Roy Marden

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Roy Marden was a Corporate Affairs Policy Analyst and Manager of Industry Affairs at Philip Morris Companies in New York City, a position he left on May 15, 2003. He started working for Philip Morris circa 1985. Until 2008, he served on the board of directors[1] at The Heartland Institute, a conservative think-tank based in Chicago that has been funded by the tobacco company.

The Marden profile on the Heartland Institute site stated that his responsibilities with Philip Morris "include managing company responses to key public policy issues; directing corporate involvement with industry, business, trade, and public policy organizations and determining philanthropic support thereto; lobbying; developing economic and public policy position papers for senior management; and representing the Philip Morris Chairman and CEO in external coalitions and business associations".

"Before joining Philip Morris, Mr. Marden was a senior consultant at Ernst & Whinney in New York, where he provided economic consulting services to litigation attorneys in antitrust, products liability, and labor arbitration cases and presented testimony as an expert economic witness. He earlier served as a senior research associate at Charles River Associates in Boston, where he provided economic research and consulting services to business and government clients, specializing in antitrust and regulatory economics and policy impact evaluation. Among his primary activities were consulting to the counsel for the defendant in U.S. v. IBM."

"Mr. Marden serves on numerous cultural and policy group Boards, including The Brooklyn Children's Museum, the Institute for Research on the Economics of Taxation, Instituto Cultural Ludwig von Mises, Pacific Research Institute for Public Policy (where he serves as Vice Chairman), and Women for Tax Reform. He is also a senior fellow at the Council on Culture and Community."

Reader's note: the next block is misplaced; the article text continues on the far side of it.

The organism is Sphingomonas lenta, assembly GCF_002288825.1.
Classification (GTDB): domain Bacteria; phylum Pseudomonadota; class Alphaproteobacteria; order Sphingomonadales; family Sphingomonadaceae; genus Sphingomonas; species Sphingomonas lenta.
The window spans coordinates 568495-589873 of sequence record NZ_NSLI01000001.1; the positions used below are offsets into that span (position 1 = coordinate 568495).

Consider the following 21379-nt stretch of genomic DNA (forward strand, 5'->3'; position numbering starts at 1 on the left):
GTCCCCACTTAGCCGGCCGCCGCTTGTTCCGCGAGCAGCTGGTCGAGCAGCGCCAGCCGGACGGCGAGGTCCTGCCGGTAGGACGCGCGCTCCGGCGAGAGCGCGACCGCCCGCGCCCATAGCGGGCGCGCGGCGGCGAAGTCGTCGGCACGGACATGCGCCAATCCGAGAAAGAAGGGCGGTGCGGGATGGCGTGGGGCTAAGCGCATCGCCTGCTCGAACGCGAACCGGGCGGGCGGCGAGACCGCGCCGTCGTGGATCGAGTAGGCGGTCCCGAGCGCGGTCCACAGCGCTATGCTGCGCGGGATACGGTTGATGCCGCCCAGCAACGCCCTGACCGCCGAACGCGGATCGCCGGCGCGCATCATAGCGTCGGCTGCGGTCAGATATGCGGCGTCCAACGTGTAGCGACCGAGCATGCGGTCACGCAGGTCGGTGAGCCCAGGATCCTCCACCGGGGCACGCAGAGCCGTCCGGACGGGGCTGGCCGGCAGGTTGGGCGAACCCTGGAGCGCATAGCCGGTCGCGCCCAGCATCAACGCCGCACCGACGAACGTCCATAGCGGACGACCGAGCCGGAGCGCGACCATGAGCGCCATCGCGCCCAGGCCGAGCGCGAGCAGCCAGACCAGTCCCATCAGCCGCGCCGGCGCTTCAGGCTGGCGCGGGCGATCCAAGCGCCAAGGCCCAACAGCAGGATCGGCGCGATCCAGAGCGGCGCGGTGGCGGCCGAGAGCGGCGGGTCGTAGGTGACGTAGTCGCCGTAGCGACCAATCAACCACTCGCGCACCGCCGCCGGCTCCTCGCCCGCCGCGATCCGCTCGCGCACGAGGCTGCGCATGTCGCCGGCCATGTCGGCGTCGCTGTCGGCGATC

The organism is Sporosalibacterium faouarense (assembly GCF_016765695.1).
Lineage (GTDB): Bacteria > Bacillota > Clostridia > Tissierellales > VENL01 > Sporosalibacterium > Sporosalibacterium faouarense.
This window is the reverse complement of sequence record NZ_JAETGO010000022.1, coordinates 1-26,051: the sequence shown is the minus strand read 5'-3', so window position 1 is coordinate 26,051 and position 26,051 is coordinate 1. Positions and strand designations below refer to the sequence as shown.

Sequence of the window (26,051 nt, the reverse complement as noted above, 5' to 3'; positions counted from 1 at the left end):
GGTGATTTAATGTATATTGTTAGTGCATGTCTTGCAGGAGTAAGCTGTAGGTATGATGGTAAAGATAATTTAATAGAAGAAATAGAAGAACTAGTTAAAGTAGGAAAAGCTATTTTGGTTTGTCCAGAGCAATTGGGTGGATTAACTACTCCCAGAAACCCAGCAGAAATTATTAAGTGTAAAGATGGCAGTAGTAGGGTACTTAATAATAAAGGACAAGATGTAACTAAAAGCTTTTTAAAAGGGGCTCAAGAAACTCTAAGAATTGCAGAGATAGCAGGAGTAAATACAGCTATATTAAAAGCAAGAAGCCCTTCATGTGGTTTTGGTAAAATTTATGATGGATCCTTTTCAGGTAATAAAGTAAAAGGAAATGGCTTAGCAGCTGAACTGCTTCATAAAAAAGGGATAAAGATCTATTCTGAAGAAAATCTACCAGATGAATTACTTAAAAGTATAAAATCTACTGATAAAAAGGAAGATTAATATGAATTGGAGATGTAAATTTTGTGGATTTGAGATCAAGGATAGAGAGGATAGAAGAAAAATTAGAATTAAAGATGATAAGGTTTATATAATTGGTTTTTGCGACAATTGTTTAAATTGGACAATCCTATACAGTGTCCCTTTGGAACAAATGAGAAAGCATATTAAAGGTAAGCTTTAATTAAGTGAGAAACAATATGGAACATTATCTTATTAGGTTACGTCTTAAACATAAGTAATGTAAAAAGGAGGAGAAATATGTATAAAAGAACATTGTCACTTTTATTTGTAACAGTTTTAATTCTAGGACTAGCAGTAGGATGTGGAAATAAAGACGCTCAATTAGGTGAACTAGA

"Mr. Marden received Bachelor's and Master's degrees in economics from Northwestern University."

Liaison to "Nonprofit" Advocacy Groups

An internal list compiled by Philip Morris of its "public policy grants" for 1995 lists some 47 organizations for which Marden was listed as a contact. [2] Most of the listed organizations were also recipients of funding from the company. Listed organizations included:

A 1995-96 performance review summary by Roy Marden, then of Philip Morris' Corporate Affairs Department, links PM to the emergence of arguments equating smoking with property rights. Marden states (in the 2nd paragraph from the bottom on the second page),

"...the rightward shift in the U.S. political climate has resulted in the reemergence of property rights as an issue under current scrutiny. As part of an intra-company task force, we are developing a strategy to apply the concept of 'takings' to the smoking ban issue in a legislative/regulatory context."

PM's application of the "property rights" strategy was to argue that smoking restrictions constitute a government "taking" of private property.

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